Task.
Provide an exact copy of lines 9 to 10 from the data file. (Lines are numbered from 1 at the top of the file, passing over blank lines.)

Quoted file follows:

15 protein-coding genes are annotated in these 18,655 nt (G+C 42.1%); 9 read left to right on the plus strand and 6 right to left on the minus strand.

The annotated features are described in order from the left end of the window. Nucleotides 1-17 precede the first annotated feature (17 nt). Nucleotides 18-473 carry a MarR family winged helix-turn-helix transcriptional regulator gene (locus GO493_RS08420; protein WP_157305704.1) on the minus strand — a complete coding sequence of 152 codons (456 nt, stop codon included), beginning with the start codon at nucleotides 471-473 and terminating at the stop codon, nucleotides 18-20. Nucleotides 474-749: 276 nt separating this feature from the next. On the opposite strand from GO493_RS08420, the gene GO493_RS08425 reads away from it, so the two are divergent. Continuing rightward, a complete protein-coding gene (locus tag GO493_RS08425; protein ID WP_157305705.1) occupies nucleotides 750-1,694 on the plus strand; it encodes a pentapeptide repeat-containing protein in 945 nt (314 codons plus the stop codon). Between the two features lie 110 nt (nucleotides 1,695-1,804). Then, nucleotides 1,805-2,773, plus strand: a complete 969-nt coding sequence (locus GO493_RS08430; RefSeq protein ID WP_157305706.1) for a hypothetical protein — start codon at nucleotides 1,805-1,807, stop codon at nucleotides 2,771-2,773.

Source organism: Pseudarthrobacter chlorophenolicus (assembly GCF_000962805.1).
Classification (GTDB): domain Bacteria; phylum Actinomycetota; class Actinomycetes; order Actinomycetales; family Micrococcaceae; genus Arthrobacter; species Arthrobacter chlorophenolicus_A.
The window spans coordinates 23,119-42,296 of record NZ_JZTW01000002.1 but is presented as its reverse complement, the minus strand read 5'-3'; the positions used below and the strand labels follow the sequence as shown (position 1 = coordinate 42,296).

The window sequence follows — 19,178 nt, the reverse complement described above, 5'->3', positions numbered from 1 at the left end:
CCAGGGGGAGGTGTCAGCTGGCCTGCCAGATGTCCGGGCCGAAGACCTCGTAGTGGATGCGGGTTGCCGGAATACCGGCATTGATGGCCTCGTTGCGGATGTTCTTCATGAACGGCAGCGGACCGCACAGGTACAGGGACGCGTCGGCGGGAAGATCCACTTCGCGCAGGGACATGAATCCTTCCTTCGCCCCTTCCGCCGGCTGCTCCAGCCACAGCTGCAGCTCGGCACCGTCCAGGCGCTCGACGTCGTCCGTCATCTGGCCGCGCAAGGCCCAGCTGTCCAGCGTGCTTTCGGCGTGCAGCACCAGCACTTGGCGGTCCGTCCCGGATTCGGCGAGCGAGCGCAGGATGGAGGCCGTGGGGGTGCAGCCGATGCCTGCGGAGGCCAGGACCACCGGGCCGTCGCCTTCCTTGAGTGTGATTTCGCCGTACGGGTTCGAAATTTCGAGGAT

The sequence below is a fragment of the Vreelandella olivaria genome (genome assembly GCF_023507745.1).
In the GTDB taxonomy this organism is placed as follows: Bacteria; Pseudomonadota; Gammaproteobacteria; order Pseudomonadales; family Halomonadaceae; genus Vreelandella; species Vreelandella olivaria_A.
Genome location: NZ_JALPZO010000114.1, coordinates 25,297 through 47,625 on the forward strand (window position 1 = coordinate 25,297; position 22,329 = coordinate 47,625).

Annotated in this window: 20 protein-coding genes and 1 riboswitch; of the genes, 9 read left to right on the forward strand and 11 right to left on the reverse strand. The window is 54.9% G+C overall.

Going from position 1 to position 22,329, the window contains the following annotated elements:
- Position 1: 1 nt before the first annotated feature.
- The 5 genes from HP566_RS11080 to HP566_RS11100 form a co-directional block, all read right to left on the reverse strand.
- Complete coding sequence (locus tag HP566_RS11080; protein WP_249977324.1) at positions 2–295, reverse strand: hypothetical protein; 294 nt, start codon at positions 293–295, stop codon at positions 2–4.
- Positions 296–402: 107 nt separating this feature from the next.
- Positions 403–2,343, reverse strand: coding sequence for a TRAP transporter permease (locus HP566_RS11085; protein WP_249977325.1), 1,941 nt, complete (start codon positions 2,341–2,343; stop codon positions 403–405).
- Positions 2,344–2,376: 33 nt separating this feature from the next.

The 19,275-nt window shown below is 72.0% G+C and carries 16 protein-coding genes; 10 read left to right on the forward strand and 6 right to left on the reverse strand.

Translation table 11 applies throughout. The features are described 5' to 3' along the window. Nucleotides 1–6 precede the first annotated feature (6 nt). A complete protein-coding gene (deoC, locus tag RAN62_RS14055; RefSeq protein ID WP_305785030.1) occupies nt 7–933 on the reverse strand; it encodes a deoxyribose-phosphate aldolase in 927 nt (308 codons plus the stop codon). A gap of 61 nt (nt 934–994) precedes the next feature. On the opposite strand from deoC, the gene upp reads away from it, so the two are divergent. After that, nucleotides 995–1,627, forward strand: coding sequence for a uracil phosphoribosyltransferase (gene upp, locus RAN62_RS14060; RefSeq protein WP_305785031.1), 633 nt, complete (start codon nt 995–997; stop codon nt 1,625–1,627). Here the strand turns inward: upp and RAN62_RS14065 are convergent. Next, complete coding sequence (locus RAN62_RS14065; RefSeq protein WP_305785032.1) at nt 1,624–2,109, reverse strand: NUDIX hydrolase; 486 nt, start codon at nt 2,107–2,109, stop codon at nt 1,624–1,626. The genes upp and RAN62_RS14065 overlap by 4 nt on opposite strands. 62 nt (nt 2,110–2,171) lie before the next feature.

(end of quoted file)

In the GTDB taxonomy this organism is placed as follows: Bacteria; Pseudomonadota; Gammaproteobacteria; order Pseudomonadales; family Halomonadaceae; genus Vreelandella; species Vreelandella olivaria_A.
Genome location: NZ_JALPZO010000114.1, coordinates 25,297 through 47,625 on the forward strand (window position 1 = coordinate 25,297; position 22,329 = coordinate 47,625).